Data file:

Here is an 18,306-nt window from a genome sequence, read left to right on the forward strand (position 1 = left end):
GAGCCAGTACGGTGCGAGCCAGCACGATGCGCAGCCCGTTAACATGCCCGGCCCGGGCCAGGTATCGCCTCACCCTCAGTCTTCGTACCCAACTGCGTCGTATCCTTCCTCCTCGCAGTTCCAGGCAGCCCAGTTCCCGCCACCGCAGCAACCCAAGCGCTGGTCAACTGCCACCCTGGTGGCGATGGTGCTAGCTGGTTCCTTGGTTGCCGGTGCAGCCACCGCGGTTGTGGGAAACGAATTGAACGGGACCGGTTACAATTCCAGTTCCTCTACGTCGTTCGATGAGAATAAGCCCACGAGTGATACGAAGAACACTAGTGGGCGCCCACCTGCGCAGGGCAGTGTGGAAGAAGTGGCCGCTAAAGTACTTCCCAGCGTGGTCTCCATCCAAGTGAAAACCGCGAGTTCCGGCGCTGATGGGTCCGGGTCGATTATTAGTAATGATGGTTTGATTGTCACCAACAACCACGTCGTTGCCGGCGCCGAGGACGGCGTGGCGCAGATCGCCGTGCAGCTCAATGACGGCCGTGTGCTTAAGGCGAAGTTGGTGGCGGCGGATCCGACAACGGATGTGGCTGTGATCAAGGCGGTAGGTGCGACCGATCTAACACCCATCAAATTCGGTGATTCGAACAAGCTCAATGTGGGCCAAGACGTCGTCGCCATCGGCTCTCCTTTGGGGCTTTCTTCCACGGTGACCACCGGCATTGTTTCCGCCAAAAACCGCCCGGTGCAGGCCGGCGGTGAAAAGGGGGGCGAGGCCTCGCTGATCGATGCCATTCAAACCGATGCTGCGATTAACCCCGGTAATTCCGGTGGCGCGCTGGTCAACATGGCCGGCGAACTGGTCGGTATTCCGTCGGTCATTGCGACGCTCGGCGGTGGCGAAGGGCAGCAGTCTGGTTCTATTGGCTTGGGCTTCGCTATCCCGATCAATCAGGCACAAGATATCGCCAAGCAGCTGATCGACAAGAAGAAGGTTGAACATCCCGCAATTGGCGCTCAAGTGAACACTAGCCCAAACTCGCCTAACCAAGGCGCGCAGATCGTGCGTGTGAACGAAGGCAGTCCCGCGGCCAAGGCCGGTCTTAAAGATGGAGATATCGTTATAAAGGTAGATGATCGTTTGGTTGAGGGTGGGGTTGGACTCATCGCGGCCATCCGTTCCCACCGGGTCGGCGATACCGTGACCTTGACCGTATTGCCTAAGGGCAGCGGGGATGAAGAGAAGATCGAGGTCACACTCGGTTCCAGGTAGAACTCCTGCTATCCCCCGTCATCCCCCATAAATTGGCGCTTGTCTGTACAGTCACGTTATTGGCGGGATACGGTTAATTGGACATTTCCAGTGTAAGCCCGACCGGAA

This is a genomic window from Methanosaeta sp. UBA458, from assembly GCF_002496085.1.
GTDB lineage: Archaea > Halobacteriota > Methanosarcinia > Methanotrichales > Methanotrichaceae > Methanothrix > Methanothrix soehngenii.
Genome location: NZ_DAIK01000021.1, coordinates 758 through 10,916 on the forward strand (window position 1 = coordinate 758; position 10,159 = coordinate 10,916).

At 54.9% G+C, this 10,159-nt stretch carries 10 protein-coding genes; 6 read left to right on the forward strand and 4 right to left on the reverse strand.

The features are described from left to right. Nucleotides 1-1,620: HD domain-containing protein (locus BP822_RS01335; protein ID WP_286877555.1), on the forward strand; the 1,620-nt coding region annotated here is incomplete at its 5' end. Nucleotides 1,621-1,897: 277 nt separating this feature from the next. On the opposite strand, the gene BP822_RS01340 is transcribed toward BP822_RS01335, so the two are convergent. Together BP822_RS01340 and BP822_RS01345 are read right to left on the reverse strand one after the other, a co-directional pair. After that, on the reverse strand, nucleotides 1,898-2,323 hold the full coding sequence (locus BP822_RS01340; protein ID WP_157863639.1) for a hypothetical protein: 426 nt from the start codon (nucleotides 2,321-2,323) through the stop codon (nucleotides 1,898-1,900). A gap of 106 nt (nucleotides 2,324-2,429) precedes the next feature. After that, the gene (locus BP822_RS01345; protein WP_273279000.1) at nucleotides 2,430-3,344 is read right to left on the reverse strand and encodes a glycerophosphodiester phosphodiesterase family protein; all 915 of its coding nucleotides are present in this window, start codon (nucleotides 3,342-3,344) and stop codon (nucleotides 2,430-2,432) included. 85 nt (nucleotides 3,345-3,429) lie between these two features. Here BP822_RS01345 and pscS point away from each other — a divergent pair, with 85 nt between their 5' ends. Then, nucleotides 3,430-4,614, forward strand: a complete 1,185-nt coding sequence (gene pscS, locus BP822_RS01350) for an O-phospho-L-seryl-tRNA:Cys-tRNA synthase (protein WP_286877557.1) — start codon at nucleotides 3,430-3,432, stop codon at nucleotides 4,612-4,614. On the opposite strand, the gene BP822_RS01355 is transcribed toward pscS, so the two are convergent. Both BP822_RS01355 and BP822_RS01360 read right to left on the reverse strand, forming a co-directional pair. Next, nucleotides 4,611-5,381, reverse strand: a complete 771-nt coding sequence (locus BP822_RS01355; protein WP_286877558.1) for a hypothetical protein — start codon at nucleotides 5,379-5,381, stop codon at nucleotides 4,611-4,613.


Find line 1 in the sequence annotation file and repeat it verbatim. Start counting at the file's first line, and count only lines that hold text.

Here is an 18,306-nt window from a genome sequence, read left to right on the forward strand (position 1 = left end):